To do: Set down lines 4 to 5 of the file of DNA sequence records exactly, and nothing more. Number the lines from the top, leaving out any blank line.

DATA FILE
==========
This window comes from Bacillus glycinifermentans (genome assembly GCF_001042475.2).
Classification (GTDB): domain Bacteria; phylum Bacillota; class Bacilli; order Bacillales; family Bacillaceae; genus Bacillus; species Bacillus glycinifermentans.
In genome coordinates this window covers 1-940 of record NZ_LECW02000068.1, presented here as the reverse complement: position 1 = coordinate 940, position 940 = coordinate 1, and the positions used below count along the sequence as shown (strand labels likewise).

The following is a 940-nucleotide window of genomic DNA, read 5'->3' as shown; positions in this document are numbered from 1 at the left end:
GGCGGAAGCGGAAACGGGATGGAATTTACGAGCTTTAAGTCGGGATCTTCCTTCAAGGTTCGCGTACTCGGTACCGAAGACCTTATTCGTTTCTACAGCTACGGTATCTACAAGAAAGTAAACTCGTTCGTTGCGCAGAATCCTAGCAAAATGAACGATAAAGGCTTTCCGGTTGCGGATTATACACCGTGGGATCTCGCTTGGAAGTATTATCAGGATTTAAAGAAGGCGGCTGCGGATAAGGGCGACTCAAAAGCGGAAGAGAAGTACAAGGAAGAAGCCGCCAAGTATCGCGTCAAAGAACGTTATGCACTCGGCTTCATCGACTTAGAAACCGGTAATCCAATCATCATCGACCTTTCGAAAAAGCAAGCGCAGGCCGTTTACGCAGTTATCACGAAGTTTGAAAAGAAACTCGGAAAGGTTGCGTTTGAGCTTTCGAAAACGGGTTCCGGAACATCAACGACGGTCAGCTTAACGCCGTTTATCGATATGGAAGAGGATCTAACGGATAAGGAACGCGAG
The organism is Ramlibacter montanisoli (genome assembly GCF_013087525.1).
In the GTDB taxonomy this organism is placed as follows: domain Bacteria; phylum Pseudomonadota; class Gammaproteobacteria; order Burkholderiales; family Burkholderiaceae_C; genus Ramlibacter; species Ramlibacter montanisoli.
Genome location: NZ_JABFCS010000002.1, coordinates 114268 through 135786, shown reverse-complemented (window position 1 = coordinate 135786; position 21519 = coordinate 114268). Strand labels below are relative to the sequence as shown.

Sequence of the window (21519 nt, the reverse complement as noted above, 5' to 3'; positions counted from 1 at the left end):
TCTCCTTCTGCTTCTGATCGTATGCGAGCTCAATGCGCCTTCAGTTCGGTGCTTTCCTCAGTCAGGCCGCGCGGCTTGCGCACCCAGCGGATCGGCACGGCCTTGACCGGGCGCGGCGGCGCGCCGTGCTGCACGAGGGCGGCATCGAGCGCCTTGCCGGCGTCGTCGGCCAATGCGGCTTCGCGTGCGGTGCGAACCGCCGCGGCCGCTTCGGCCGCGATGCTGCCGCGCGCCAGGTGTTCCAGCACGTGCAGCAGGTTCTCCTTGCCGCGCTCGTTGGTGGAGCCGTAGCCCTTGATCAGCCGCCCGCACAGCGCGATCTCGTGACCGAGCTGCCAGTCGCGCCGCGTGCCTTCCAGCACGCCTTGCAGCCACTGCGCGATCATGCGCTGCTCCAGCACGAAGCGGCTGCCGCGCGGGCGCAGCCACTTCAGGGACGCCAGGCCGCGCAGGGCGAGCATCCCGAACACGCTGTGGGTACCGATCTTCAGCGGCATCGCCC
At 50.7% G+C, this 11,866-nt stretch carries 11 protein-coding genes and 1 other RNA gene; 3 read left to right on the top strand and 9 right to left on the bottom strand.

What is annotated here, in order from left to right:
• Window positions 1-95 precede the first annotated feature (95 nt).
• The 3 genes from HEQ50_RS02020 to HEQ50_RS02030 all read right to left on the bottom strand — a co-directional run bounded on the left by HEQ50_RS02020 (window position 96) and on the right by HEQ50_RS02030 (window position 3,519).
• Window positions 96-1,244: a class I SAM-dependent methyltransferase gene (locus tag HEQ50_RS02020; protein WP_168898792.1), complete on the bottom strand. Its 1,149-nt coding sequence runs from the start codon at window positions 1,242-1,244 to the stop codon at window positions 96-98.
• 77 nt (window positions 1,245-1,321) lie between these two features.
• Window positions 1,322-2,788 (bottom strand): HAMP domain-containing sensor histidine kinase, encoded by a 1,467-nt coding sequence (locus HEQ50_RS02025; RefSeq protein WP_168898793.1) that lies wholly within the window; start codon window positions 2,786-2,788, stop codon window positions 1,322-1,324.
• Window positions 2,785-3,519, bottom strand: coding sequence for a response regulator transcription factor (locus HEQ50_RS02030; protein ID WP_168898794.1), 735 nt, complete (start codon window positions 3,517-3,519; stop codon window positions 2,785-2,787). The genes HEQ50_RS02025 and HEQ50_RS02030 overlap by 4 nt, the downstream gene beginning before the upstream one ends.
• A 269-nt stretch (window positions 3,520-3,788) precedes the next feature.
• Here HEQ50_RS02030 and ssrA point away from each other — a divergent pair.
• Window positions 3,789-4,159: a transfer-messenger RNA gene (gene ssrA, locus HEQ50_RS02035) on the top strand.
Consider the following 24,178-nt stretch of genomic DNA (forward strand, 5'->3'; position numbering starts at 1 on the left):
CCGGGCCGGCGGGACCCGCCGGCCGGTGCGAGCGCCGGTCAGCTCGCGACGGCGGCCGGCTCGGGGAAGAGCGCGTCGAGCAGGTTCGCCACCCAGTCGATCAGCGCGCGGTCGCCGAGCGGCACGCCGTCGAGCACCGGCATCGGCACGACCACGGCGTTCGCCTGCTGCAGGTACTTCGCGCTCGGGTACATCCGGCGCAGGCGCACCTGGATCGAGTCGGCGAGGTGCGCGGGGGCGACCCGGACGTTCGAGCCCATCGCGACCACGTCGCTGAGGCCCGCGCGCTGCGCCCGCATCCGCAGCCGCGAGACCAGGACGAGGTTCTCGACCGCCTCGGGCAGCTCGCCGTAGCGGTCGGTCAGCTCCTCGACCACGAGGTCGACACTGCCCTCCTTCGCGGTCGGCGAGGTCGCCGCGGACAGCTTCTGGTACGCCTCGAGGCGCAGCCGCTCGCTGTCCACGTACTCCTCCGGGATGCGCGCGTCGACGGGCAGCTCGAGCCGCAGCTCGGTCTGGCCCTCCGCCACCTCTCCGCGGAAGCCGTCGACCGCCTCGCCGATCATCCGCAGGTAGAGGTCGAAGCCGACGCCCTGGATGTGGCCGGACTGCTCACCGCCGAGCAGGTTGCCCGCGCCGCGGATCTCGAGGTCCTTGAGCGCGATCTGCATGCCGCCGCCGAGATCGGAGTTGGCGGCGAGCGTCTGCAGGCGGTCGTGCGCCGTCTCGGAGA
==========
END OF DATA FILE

The following is a 940-nucleotide window of genomic DNA, read 5'->3' as shown; positions in this document are numbered from 1 at the left end:
GGCGGAAGCGGAAACGGGATGGAATTTACGAGCTTTAAGTCGGGATCTTCCTTCAAGGTTCGCGTACTCGGTACCGAAGACCTTATTCGTTTCTACAGCTACGGTATCTACAAGAAAGTAAACTCGTTCGTTGCGCAGAATCCTAGCAAAATGAACGATAAAGGCTTTCCGGTTGCGGATTATACACCGTGGGATCTCGCTTGGAAGTATTATCAGGATTTAAAGAAGGCGGCTGCGGATAAGGGCGACTCAAAAGCGGAAGAGAAGTACAAGGAAGAAGCCGCCAAGTATCGCGTCAAAGAACGTTATGCACTCGGCTTCATCGACTTAGAAACCGGTAATCCAATCATCATCGACCTTTCGAAAAAGCAAGCGCAGGCCGTTTACGCAGTTATCACGAAGTTTGAAAAGAAACTCGGAAAGGTTGCGTTTGAGCTTTCGAAAACGGGTTCCGGAACATCAACGACGGTCAGCTTAACGCCGTTTATCGATATGGAAGAGGATCTAACGGATAAGGAACGCGAG